Academic journal article International Fiction Review

The Embrace of the Rosebush: Anti-Hebraism in Modern Jewish Literature

Academic journal article International Fiction Review

The Embrace of the Rosebush: Anti-Hebraism in Modern Jewish Literature

Article excerpt

Among the consequences of modernization is an unprecedented tendency among Jewish writers, especially those writing in English, to denigrate or caricature Hebrew and generally give a limited and distorted picture of the Hebrew language and of Jewish education and culture. Until the nineteenth century Jews and Christians found common ground in their supremely high valuation of Hebrew as the Holy Tongue. With the rise of the secular Enlightenment, the devaluation of Scripture, and Jewish emancipation and civil rights, the traditional Jewish view of Hebrew was contested for the first time, in Germany then elsewhere, particularly in English-speaking countries. Jewish anti-Hebraism has more than purely historical interest and relevance in multicultural societies that aim to preserve minority languages and cultures. It warns that assimilation, however rational, just, and beneficial, can exact a high cost to the minority culture. Consequently, minorities are often right to be protective of their cultures, and cautious and critical of the education provided by the dominant culture.

Sources of anti-Hebraism may be found in the eighteenth-century Enlightenment and the rise of nationalism, especially in Germany. Enlightenment and the decline of religion led to a critical revaluation of the Hebrew Bible as of all religious texts. Hebrew for the first time became a target of controversy and confusion over Jewish national-religious identity. From the time of Moses Mendelssohn (1729-1786), the leading figure in the German-Jewish Enlightenment (Aufklarung or, in Hebrew, Haskalah), Hebrew bridged traditional Judaism with non-Jewish culture. As the language of Holy Scripture, Hebrew was blessed by the German academic world with a status not inferior to Latin and Greek and, therefore, became suitable as a vehicle for Jewish assimilation. But this was a secular status. Hebrew was stripped by Enlightenment thinkers of its aura of reverence and cannibalized into a didactic tool by which Jews ignorant of European languages and learning could gain a secular education. This was a revolutionary transformation: Hebrew, originally in Germany, but increasingly elsewhere, could be used somewhat like baptism in Heinrich Heine's (1797-1856) quip, as an "entrance ticket" to European civilization. In the nineteenth century, many educational works were written in or translated into Hebrew.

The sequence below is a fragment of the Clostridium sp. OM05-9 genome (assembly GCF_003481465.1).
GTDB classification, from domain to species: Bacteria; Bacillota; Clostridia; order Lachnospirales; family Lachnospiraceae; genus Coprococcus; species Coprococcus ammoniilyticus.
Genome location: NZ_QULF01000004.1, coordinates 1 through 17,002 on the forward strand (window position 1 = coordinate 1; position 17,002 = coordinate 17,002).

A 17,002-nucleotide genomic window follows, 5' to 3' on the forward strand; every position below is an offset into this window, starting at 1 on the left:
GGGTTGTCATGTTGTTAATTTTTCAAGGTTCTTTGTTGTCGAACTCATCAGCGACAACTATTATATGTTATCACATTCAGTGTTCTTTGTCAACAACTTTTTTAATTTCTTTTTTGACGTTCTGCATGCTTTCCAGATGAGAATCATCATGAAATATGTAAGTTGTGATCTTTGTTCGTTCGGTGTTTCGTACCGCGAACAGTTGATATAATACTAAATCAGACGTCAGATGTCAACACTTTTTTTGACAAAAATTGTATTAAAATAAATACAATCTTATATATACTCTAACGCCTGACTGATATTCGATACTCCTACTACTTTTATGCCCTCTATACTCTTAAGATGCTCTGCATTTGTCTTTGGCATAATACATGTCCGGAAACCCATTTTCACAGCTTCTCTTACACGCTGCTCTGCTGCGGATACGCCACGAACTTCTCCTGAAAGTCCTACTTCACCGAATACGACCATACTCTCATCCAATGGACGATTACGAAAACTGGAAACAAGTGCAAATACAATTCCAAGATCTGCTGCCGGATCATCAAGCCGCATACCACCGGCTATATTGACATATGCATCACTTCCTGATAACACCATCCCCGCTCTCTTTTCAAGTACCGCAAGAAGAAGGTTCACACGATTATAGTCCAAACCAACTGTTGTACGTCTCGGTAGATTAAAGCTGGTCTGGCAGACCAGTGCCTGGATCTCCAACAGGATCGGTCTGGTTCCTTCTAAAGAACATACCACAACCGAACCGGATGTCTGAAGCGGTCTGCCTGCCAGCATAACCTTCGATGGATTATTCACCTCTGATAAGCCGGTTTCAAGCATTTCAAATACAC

At the same time, secular enlightenment made Hebrew vulnerable to attacks as a best-discarded symbol of religious insularity and educational backwardness, a bar to emancipation, to desired assimilation, acceptance, and worldly success. In the first Hebrew journal, Ha-Me'assef (The Gatherer), founded by disciples of Mendelssohn in 1784, there were frequent articles calling for the elimination of Hebrew as the language of prayer: (1) German must now be the language of Jews in German-speaking lands. The trouble with the functional view of Hebrew was that once the function--assimilation into German culture--was achieved, Hebrew was like the stage of a rocket that had served its purpose and could be dropped. Assimilation generally led to the abandonment of Hebrew.

Political emancipation and cultural assimilation hastened the retreat from Hebrew. From the start, emancipation was a deeply ambivalent and flawed process, summed up in a debate in the French National Assembly on 23 December 1789 by the French advocate of emancipation, Count Stanislas de Clermont-Tonnerre (1757-1792): "The Jews should be denied everything as a nation, but granted everything as individuals." (2) This idea that French citizenship was conditional upon renunciation of Jewish national interests had sinister implications for the future of the European Jews and their culture, including the use of Hebrew. When in 1807 Napoleon convened the Jewish Sanhedrin, he insisted that its members make the so-called National Affirmation, declaring exclusive allegiance to France. The preservation of Hebrew as the repository of Jewish national memories and hopes could thus be seen as unpatriotic. …

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